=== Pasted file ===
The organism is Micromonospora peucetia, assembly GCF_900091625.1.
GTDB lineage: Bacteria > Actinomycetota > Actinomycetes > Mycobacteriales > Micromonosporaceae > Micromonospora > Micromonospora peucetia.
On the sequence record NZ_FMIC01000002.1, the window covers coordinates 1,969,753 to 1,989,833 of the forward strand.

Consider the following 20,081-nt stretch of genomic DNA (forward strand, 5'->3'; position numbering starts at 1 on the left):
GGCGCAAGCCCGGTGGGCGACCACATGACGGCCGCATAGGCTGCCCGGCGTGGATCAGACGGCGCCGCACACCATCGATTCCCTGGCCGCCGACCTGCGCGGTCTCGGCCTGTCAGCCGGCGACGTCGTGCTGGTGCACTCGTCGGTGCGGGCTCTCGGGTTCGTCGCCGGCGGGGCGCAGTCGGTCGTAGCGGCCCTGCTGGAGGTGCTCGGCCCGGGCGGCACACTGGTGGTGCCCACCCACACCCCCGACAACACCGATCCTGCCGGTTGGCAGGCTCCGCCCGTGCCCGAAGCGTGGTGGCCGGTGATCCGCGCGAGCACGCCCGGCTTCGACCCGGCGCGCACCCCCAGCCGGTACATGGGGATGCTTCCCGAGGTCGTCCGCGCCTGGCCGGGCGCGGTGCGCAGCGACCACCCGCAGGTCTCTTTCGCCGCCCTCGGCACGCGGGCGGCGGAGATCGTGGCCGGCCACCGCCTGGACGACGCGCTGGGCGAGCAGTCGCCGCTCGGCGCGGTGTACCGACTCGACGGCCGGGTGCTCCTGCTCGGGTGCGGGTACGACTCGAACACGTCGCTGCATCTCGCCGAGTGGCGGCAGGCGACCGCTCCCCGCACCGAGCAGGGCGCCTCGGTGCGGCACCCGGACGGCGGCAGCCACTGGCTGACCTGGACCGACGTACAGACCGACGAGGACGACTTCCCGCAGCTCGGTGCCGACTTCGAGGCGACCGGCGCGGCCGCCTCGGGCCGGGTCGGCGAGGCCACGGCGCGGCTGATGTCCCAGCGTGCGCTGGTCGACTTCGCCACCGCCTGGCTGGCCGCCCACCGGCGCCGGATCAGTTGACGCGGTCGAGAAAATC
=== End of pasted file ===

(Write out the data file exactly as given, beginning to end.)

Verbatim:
The organism is Micromonospora peucetia, assembly GCF_900091625.1.
GTDB lineage: Bacteria > Actinomycetota > Actinomycetes > Mycobacteriales > Micromonosporaceae > Micromonospora > Micromonospora peucetia.
On the sequence record NZ_FMIC01000002.1, the window covers coordinates 1,969,753 to 1,989,833 of the forward strand.

Consider the following 20,081-nt stretch of genomic DNA (forward strand, 5'->3'; position numbering starts at 1 on the left):
GGCGCAAGCCCGGTGGGCGACCACATGACGGCCGCATAGGCTGCCCGGCGTGGATCAGACGGCGCCGCACACCATCGATTCCCTGGCCGCCGACCTGCGCGGTCTCGGCCTGTCAGCCGGCGACGTCGTGCTGGTGCACTCGTCGGTGCGGGCTCTCGGGTTCGTCGCCGGCGGGGCGCAGTCGGTCGTAGCGGCCCTGCTGGAGGTGCTCGGCCCGGGCGGCACACTGGTGGTGCCCACCCACACCCCCGACAACACCGATCCTGCCGGTTGGCAGGCTCCGCCCGTGCCCGAAGCGTGGTGGCCGGTGATCCGCGCGAGCACGCCCGGCTTCGACCCGGCGCGCACCCCCAGCCGGTACATGGGGATGCTTCCCGAGGTCGTCCGCGCCTGGCCGGGCGCGGTGCGCAGCGACCACCCGCAGGTCTCTTTCGCCGCCCTCGGCACGCGGGCGGCGGAGATCGTGGCCGGCCACCGCCTGGACGACGCGCTGGGCGAGCAGTCGCCGCTCGGCGCGGTGTACCGACTCGACGGCCGGGTGCTCCTGCTCGGGTGCGGGTACGACTCGAACACGTCGCTGCATCTCGCCGAGTGGCGGCAGGCGACCGCTCCCCGCACCGAGCAGGGCGCCTCGGTGCGGCACCCGGACGGCGGCAGCCACTGGCTGACCTGGACCGACGTACAGACCGACGAGGACGACTTCCCGCAGCTCGGTGCCGACTTCGAGGCGACCGGCGCGGCCGCCTCGGGCCGGGTCGGCGAGGCCACGGCGCGGCTGATGTCCCAGCGTGCGCTGGTCGACTTCGCCACCGCCTGGCTGGCCGCCCACCGGCGCCGGATCAGTTGACGCGGTCGAGAAAATC